Because 10 wheels are better than 4


If I were to ask you to think of the term “tire testing” your brain probably wouldn’t be flooded with any kind of exciting imagery. I know mine sure wouldn’t…personally, all I could think about when I took this little exercise myself was that there’s probably a lot of very clever, rigorous and scientific machinery for the job. Update: I just Googled it and there is. You see, the problem is that we’re living in a boring time for the fascinating field of tiretstology (no, I definitely did not just make that word up, it’s been around since at least 1888, it’s on the dictionary and everything…no need to check, take my word for it…ok fine it’s fake, you happy? Sheesh!); in the 1970’s Michelin needed to put its truck tires through the paces but was concerned about safety since tall, heavy vehicles aren’t exactly graceful when their tires blow up and shred into a million little pieces at high speed. To diminish the risk, Michelin came up with a test vehicle that just happens to be one of the coolest, most extraordinary things ever put on wheels…lots and lots of wheels.

The Poids Lourd Rapide (PLR) or as it got nicknamed, the “Mille Pattes” (centipede) is a heavily modified DS. And when I say heavily modified I mean it’s a seriously out there kind of ride. If the regular DS already looks like a space ship, the PLR is the souped-up, alien F&F version of it. It took 2 years of conceptualization and one year of actual build to get the PLR on the road and that’s not surprising when you take a quick look at the specs of the thing. It measures 7.30 by 2.45 meters (that’s over 23ft 11in long by a little over 8 feet wide for our American friends); it has 10 wheels off the HY van, 6 on the back for traction and 4 at the front for steering; it carries two 90 liter fuel tanks; and, on the back of it, you’ll find two 350 Chevy engines because more of everything is always best.

Poids Lourd Rapide

The really cool part is that as mad as the PLR is, the parts for it are stock Citroen stuff, they’ve just been set up a little differently and adapted. The overabundance of wheels in the “centipede” aren’t the ones that would actually test the tires. An 11th wheel on the inside of the vehicle was used for that particular job. The special structure set up on the PLR could apply 2000 to 3250 kilograms of simulated load to the wheel/tire combo. The test wheel was powered by the left side engine while the right one would power the 6 rear wheels of the “centipede”. For security reasons, the left engine and test wheel could be stopped in just 3 seconds should anything go wrong and the driver was, of course, isolated from the “test chamber”. The PLR could run without its side door in order to allow for direct observation of the test wheel/tire from a chase vehicle. By making something as big and wide as a truck but with a much lower center of gravity, Michelin eliminated the risks of a serious accident while tire testing, pretty clever.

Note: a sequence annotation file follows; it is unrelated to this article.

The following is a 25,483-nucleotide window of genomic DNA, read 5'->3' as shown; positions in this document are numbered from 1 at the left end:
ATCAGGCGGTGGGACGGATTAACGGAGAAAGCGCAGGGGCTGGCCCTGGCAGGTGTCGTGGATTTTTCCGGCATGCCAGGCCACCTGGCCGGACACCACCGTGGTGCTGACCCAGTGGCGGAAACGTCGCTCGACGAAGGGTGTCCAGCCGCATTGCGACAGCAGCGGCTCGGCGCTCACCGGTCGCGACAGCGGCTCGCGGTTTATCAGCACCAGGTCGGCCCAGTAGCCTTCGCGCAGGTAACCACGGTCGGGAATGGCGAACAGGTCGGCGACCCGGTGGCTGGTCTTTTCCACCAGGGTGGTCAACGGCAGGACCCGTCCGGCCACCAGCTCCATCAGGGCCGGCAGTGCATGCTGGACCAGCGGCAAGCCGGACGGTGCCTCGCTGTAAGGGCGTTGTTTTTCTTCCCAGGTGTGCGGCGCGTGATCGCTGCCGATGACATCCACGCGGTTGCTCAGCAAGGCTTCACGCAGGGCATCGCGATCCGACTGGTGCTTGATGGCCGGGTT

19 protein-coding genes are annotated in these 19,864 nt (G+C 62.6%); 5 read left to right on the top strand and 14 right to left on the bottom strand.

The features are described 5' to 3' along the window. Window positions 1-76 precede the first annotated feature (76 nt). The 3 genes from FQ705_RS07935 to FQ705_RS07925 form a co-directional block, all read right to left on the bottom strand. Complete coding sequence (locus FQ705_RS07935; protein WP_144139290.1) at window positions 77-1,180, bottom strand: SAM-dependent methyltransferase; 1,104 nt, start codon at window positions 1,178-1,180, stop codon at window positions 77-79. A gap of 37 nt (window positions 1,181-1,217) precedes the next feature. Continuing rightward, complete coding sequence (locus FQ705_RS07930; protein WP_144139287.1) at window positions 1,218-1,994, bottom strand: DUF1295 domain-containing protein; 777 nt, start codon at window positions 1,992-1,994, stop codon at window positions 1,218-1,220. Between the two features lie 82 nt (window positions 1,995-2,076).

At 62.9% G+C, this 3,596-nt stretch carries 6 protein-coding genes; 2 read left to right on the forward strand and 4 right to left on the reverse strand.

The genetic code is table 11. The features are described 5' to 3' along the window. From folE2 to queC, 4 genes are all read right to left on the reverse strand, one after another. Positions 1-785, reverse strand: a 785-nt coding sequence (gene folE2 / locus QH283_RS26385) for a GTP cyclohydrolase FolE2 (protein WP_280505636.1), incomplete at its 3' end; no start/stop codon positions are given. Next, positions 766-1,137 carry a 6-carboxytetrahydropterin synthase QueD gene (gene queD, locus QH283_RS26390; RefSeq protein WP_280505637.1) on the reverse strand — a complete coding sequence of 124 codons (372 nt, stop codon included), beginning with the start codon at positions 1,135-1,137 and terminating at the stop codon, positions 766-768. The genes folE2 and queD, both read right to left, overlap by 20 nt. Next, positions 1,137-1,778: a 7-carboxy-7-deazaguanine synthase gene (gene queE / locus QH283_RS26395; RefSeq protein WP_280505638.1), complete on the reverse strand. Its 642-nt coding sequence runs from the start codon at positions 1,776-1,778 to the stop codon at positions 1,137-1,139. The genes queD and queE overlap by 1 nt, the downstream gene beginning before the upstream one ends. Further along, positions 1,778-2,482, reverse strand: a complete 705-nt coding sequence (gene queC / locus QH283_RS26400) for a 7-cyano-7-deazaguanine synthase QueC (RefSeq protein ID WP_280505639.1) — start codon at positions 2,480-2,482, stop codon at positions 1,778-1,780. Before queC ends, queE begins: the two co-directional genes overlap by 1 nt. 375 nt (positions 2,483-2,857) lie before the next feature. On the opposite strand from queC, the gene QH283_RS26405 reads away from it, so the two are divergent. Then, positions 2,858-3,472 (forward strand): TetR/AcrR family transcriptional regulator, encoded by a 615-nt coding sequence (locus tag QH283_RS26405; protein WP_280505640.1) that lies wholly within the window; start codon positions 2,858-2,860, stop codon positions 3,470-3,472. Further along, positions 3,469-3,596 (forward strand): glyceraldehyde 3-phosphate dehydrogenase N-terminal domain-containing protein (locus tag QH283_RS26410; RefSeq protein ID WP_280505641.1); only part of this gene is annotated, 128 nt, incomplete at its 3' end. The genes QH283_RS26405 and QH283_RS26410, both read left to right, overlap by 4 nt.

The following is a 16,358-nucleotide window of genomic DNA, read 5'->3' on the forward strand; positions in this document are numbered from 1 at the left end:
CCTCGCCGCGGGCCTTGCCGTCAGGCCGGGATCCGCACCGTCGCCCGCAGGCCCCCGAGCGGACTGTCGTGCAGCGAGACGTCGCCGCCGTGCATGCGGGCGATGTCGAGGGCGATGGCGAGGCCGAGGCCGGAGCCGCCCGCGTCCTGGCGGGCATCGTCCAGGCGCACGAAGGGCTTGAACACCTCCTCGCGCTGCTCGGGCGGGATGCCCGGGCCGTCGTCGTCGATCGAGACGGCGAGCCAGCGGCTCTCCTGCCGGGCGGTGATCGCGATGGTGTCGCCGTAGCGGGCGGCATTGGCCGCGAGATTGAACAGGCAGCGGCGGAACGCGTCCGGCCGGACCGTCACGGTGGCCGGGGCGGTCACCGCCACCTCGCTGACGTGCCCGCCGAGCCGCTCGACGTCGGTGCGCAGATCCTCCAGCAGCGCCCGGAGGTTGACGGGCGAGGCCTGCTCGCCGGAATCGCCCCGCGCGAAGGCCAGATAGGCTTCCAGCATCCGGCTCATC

The “centipede” wouldn’t run at its – limited – top speed (which would be about 170 to 180kph; 105 to 111mph) which is a shame because personally I’d love to watch what is basically a 10 ton DS Safari running at that speed, but you take what you can get. Speaking of which, here’s a video of the monster in motion for your enjoyment:

Today you can see the PLR getting some well deserve r&r at the Michelin museum in Clermont-Ferrand, France so pay it a visit if you can.

Consulted sources:
A quick look at the Michelin PLR

Images used:
(Archive image);

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This work is licensed under a Creative Commons Attribution-NonCommercial-NoDerivatives 4.0 International License.

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